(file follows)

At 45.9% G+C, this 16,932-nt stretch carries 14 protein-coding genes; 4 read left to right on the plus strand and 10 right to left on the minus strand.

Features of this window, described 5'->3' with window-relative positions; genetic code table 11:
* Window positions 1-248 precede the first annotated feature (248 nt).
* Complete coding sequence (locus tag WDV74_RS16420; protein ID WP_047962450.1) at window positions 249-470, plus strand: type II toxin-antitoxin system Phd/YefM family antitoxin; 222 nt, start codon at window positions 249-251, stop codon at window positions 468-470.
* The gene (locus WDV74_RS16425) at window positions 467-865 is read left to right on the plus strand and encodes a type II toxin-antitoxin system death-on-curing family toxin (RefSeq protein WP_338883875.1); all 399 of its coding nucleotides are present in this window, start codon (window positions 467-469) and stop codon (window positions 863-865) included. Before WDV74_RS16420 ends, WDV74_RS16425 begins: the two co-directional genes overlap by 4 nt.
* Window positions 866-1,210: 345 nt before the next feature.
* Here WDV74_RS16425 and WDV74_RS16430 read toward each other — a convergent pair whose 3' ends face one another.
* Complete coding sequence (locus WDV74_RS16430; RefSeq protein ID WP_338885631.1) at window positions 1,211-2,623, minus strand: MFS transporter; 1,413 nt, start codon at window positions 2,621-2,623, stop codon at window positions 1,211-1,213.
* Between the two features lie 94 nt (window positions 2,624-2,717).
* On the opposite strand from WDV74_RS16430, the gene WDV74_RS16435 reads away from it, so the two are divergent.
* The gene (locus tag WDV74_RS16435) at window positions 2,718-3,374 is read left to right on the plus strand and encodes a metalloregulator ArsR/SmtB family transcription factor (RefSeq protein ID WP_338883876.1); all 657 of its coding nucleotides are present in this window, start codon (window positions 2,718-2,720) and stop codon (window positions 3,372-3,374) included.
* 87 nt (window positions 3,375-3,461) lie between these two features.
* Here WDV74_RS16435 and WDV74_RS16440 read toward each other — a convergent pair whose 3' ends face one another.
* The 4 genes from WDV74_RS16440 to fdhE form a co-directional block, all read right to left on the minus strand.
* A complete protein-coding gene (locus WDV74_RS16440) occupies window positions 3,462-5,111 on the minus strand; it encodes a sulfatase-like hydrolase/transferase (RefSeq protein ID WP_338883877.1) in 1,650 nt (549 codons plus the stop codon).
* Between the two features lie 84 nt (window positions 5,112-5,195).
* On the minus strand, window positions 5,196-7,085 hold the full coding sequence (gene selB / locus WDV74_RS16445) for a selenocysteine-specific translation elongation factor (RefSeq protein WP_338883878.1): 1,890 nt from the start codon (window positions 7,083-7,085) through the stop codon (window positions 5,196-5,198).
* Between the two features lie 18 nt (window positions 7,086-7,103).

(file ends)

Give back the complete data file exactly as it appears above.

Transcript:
At 45.9% G+C, this 16,932-nt stretch carries 14 protein-coding genes; 4 read left to right on the plus strand and 10 right to left on the minus strand.

Features of this window, described 5'->3' with window-relative positions; genetic code table 11:
* Window positions 1-248 precede the first annotated feature (248 nt).
* Complete coding sequence (locus tag WDV74_RS16420; protein ID WP_047962450.1) at window positions 249-470, plus strand: type II toxin-antitoxin system Phd/YefM family antitoxin; 222 nt, start codon at window positions 249-251, stop codon at window positions 468-470.
* The gene (locus WDV74_RS16425) at window positions 467-865 is read left to right on the plus strand and encodes a type II toxin-antitoxin system death-on-curing family toxin (RefSeq protein WP_338883875.1); all 399 of its coding nucleotides are present in this window, start codon (window positions 467-469) and stop codon (window positions 863-865) included. Before WDV74_RS16420 ends, WDV74_RS16425 begins: the two co-directional genes overlap by 4 nt.
* Window positions 866-1,210: 345 nt before the next feature.
* Here WDV74_RS16425 and WDV74_RS16430 read toward each other — a convergent pair whose 3' ends face one another.
* Complete coding sequence (locus WDV74_RS16430; RefSeq protein ID WP_338885631.1) at window positions 1,211-2,623, minus strand: MFS transporter; 1,413 nt, start codon at window positions 2,621-2,623, stop codon at window positions 1,211-1,213.
* Between the two features lie 94 nt (window positions 2,624-2,717).
* On the opposite strand from WDV74_RS16430, the gene WDV74_RS16435 reads away from it, so the two are divergent.
* The gene (locus tag WDV74_RS16435) at window positions 2,718-3,374 is read left to right on the plus strand and encodes a metalloregulator ArsR/SmtB family transcription factor (RefSeq protein ID WP_338883876.1); all 657 of its coding nucleotides are present in this window, start codon (window positions 2,718-2,720) and stop codon (window positions 3,372-3,374) included.
* 87 nt (window positions 3,375-3,461) lie between these two features.
* Here WDV74_RS16435 and WDV74_RS16440 read toward each other — a convergent pair whose 3' ends face one another.
* The 4 genes from WDV74_RS16440 to fdhE form a co-directional block, all read right to left on the minus strand.
* A complete protein-coding gene (locus WDV74_RS16440) occupies window positions 3,462-5,111 on the minus strand; it encodes a sulfatase-like hydrolase/transferase (RefSeq protein ID WP_338883877.1) in 1,650 nt (549 codons plus the stop codon).
* Between the two features lie 84 nt (window positions 5,112-5,195).
* On the minus strand, window positions 5,196-7,085 hold the full coding sequence (gene selB / locus WDV74_RS16445) for a selenocysteine-specific translation elongation factor (RefSeq protein WP_338883878.1): 1,890 nt from the start codon (window positions 7,083-7,085) through the stop codon (window positions 5,196-5,198).
* Between the two features lie 18 nt (window positions 7,086-7,103).